Commonwealth of Nations
|Headquarters||Marlborough House, London, United Kingdom|
|The Baroness Scotland of Asthal|
|19 November 1926|
|11 December 1931|
|28 April 1949|
|29,958,050 km2 (11,566,870 sq mi)|
• 2016 estimate
|75/km2 (194.2/sq mi)|
The Commonwealth of Nations, simply referred to as the Commonwealth, is a political association of 56 member states, the vast majority of which are former territories of the British Empire. The chief institutions of the organisation are the Commonwealth Secretariat, which focuses on intergovernmental aspects, and the Commonwealth Foundation, which focuses on non-governmental relations amongst member states. A network of organisations are associated with and operate within the Commonwealth.
The Commonwealth dates back to the first half of the 20th century with the decolonisation of the British Empire through increased self-governance of its territories. It was originally created as the British Commonwealth of Nations through the Balfour Declaration at the 1926 Imperial Conference, and formalised by the United Kingdom through the Statute of Westminster in 1931. The current Commonwealth of Nations was formally constituted by the London Declaration in 1949, which modernised the community and established the member states as "free and equal".
Member states have no legal obligations to one another but are connected through their use of the English language and historical ties. The Commonwealth Charter defines their shared values of democracy, human rights, and the rule of law, as promoted by the quadrennial Commonwealth Games.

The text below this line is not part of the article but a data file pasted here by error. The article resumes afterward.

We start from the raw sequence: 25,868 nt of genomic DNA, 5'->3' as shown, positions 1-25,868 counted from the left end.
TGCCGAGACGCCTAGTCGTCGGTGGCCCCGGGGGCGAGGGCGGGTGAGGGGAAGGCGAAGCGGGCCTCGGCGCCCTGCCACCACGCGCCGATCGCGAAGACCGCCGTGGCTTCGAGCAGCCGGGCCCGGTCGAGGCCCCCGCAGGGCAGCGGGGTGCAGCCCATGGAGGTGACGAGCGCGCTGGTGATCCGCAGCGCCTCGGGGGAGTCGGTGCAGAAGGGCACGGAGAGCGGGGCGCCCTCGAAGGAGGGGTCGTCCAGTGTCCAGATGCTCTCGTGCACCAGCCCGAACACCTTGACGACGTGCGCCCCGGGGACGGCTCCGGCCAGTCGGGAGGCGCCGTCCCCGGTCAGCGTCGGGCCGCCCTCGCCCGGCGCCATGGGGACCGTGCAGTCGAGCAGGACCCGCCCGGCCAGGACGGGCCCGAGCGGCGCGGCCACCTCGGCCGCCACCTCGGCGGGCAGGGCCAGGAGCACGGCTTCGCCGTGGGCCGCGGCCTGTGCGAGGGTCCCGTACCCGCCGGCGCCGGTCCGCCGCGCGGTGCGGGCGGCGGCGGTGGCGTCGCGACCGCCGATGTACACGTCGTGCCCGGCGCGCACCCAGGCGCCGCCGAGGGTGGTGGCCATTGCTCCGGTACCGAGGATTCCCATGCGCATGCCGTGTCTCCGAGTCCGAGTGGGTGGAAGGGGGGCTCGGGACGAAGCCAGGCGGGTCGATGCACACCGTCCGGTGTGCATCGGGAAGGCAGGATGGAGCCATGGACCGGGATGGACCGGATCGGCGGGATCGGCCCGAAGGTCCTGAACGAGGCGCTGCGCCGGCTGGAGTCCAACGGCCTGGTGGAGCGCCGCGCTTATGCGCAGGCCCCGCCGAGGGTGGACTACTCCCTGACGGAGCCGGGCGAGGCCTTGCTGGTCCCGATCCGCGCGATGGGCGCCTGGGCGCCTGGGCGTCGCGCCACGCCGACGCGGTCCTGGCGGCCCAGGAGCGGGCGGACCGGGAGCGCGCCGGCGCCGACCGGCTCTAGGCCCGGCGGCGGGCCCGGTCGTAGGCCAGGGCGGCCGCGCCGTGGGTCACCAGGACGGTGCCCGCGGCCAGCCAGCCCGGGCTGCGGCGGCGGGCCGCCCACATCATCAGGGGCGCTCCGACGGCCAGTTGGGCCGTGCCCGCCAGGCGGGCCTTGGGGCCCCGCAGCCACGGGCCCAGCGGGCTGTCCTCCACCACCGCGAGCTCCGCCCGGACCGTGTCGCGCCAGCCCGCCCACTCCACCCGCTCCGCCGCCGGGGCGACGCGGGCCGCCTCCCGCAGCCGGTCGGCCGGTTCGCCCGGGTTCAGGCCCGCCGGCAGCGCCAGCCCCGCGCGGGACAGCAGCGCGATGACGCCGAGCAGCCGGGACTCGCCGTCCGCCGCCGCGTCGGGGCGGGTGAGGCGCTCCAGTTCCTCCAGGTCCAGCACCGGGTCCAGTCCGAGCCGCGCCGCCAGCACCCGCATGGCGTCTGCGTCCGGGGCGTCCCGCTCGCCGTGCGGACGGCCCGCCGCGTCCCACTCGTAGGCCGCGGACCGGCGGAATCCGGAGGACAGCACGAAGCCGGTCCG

Recalling that the Commonwealth is a voluntary association of independent and equal sovereign states, each responsible for its own policies, consulting and co-operating in the common interests of our peoples and in the promotion of international understanding and world peace, and influencing international society to the benefit of all through the pursuit of common principles and values
Their position and mutual relation may be readily defined. They are autonomous Communities within the British Empire, equal in status, in no way subordinate one to another in any aspect of their domestic or external affairs, though united by a common allegiance to the Crown, and freely associated as members of the British Commonwealth of Nations.